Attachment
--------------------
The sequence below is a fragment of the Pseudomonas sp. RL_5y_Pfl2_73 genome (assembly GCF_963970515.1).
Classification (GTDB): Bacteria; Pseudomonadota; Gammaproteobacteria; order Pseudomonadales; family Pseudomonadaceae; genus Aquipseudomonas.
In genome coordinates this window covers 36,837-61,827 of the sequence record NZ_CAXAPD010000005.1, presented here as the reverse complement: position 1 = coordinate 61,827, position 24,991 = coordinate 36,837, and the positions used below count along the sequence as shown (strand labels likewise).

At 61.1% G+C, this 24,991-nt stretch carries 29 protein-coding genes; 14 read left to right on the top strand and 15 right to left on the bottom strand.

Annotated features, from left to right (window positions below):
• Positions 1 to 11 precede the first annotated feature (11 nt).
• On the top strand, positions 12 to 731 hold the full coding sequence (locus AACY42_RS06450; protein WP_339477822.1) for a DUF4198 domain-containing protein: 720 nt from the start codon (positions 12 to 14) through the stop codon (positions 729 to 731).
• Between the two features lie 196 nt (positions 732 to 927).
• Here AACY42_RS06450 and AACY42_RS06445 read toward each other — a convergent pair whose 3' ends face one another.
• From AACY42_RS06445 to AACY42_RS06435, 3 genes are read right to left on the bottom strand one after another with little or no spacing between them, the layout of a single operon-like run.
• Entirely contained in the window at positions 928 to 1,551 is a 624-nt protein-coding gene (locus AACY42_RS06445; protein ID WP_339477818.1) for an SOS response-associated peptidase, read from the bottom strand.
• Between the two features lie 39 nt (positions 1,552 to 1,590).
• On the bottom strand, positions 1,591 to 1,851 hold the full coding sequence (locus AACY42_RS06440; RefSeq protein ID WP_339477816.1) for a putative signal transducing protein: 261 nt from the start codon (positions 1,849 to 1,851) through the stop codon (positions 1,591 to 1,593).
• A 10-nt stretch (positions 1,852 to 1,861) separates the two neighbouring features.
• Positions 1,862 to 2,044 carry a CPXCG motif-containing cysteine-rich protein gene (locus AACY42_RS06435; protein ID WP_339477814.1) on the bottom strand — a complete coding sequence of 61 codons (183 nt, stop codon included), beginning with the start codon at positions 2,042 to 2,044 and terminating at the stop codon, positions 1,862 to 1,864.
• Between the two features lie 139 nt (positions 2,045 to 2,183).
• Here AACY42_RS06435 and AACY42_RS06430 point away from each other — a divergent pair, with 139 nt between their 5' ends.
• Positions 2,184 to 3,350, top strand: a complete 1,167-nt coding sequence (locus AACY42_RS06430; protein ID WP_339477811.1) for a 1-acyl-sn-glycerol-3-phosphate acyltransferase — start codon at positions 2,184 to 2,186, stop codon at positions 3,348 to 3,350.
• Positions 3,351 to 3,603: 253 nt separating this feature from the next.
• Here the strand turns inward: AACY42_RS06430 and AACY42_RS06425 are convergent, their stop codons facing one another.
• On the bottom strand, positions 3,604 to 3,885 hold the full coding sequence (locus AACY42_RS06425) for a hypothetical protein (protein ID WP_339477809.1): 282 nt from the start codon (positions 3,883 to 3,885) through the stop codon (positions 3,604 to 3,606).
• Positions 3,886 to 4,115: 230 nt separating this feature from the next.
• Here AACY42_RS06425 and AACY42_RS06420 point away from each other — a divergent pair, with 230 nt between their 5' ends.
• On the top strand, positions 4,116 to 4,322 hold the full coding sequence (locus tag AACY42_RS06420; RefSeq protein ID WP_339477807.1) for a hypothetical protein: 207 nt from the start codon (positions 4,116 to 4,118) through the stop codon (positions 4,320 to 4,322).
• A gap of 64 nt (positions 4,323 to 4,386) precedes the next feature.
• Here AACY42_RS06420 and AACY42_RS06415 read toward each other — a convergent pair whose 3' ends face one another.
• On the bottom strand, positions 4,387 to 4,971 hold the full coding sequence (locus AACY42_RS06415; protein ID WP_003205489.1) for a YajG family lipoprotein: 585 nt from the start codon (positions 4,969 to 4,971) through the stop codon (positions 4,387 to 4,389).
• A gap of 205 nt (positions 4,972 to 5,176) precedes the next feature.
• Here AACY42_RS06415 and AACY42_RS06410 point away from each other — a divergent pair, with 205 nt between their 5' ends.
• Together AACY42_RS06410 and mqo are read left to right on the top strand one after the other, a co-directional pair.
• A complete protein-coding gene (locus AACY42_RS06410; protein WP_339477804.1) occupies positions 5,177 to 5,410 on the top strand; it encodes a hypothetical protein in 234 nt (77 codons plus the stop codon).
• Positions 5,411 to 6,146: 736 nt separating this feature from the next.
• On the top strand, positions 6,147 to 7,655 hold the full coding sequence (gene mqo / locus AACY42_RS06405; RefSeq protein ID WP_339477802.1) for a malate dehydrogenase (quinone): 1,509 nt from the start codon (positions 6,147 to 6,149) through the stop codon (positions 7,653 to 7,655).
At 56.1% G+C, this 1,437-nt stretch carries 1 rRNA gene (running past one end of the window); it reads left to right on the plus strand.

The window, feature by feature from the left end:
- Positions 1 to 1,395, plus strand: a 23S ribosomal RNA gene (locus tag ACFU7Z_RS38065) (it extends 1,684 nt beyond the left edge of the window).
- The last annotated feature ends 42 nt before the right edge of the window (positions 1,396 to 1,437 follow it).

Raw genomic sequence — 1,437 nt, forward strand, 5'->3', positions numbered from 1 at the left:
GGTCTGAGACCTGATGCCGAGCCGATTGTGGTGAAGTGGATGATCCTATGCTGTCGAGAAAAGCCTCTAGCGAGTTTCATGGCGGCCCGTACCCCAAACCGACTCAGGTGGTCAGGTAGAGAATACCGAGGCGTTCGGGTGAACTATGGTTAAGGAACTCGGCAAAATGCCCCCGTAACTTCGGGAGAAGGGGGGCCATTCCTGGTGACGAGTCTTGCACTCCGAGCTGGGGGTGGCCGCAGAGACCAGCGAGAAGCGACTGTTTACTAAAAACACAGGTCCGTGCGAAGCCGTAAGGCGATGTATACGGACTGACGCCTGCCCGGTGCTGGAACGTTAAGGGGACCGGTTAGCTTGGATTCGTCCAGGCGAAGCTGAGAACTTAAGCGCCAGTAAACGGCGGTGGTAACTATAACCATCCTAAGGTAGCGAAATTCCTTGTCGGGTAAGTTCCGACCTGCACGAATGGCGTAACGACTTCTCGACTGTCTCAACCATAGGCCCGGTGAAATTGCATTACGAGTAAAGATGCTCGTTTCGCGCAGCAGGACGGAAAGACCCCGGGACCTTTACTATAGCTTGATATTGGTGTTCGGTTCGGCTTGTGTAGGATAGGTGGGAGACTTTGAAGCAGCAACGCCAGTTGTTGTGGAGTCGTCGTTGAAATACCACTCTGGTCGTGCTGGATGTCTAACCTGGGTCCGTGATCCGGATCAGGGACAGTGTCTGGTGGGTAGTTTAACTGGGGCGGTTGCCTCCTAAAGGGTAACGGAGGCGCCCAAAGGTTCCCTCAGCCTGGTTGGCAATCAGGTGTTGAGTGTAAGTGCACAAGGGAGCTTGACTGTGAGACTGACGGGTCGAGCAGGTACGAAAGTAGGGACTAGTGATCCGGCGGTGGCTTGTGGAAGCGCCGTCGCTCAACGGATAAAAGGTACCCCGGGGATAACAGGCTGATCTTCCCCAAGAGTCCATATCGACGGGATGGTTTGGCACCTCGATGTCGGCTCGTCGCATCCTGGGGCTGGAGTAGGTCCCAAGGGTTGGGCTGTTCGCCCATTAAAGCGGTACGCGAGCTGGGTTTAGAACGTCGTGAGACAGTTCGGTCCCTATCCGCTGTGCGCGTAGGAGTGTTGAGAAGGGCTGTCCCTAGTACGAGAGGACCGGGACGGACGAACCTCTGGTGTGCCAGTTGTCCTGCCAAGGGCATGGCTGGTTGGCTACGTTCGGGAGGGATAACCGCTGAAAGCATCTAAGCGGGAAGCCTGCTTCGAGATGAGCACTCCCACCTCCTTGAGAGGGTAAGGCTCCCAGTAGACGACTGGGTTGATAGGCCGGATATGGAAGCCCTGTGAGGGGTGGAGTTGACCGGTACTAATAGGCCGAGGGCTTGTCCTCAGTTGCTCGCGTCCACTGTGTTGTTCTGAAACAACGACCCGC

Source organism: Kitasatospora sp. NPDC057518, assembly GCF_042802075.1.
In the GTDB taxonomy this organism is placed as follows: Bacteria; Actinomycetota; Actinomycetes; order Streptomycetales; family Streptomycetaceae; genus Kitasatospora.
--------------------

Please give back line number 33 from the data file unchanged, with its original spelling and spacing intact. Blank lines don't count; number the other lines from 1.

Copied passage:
• On the top strand, positions 6,147 to 7,655 hold the full coding sequence (gene mqo / locus AACY42_RS06405; RefSeq protein ID WP_339477802.1) for a malate dehydrogenase (quinone): 1,509 nt from the start codon (positions 6,147 to 6,149) through the stop codon (positions 7,653 to 7,655).